ESSAYS ON THE IMPACT OF ELECTRONIC WORD-OF-MOUTH DYNAMICS ON CONSUMER BEHAVIOR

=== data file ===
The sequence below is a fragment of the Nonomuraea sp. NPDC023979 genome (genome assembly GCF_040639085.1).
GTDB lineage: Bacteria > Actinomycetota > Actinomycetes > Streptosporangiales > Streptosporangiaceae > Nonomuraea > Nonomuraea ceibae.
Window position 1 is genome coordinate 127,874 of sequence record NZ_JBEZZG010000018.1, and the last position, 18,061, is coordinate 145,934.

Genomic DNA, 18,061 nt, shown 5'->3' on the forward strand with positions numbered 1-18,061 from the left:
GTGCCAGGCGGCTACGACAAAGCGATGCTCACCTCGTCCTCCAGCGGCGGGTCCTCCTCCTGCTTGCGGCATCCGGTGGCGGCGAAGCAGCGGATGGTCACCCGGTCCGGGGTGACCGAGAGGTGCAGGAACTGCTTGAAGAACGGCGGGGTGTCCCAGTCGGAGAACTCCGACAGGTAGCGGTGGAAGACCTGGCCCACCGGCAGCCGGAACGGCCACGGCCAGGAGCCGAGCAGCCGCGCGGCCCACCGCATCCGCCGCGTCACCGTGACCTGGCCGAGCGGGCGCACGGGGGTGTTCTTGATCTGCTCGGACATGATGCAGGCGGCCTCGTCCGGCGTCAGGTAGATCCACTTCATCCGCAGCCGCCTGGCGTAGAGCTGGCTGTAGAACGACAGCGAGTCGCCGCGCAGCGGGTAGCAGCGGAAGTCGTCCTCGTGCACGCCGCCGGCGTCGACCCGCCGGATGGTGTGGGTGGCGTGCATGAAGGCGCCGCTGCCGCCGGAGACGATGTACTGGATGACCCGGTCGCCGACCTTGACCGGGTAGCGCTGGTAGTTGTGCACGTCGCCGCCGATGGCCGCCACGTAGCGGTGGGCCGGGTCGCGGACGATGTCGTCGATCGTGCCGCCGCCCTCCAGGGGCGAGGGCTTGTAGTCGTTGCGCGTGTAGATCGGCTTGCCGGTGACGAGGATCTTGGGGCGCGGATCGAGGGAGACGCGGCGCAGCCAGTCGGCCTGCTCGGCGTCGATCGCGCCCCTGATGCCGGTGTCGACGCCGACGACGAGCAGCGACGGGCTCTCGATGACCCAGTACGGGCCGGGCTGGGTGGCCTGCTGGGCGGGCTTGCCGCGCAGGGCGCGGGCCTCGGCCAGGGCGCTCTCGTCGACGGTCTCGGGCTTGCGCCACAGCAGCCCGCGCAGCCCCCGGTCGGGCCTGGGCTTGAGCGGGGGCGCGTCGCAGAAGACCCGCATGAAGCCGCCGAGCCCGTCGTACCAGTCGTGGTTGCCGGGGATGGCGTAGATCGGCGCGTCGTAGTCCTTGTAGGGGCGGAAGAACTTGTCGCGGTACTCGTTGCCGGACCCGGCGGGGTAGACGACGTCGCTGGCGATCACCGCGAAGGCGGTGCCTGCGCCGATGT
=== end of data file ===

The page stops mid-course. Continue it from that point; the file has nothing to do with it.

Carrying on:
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Recognizing the importance of product reviews for product sales in online retail platforms, this dissertation studies the effect of electronic word-of-mouth (e-WOM) dynamics on consumer behavior, including information processing, review-reading behavior, product evaluation, purchase decision, and reviewing behavior. In the first essay, I focus on incentivized reviews, which are posted by reviewers who received economic incentives (e.g., free product) from the firm, and explore how their emergence in a reviewing system influences subsequent organic (i.e., nonincentivized) review contributions for the focal product. I find that the ratings of subsequent organic reviews decrease after the appearance of incentivized reviews and that the magnitude of this negative impact decreases over time and the ratings recover in the long run. This is because subsequent reviewers adjust their product evaluations downwards when faced with priorincentivized reviews. In the second essay, I study the effect of a prevalence phenomenon— repetition in e-WOM—on consumer behavior. I demonstrate that high repetition in e-WOM could have a negative effect on persuasion and that this negative effect could be eliminated by modifying consumers’ inferences about the cause of repetition. Furthermore, consumers’ information-seeking behaviors are also affected by the share and type of repetition. Both essays provide an understanding of the impact of e-WOM on consumers’ judgments and decisions and offer implications for firms and platforms on how to gather, manage, and display e-WOM effectively; they also provide interesting avenues for future research.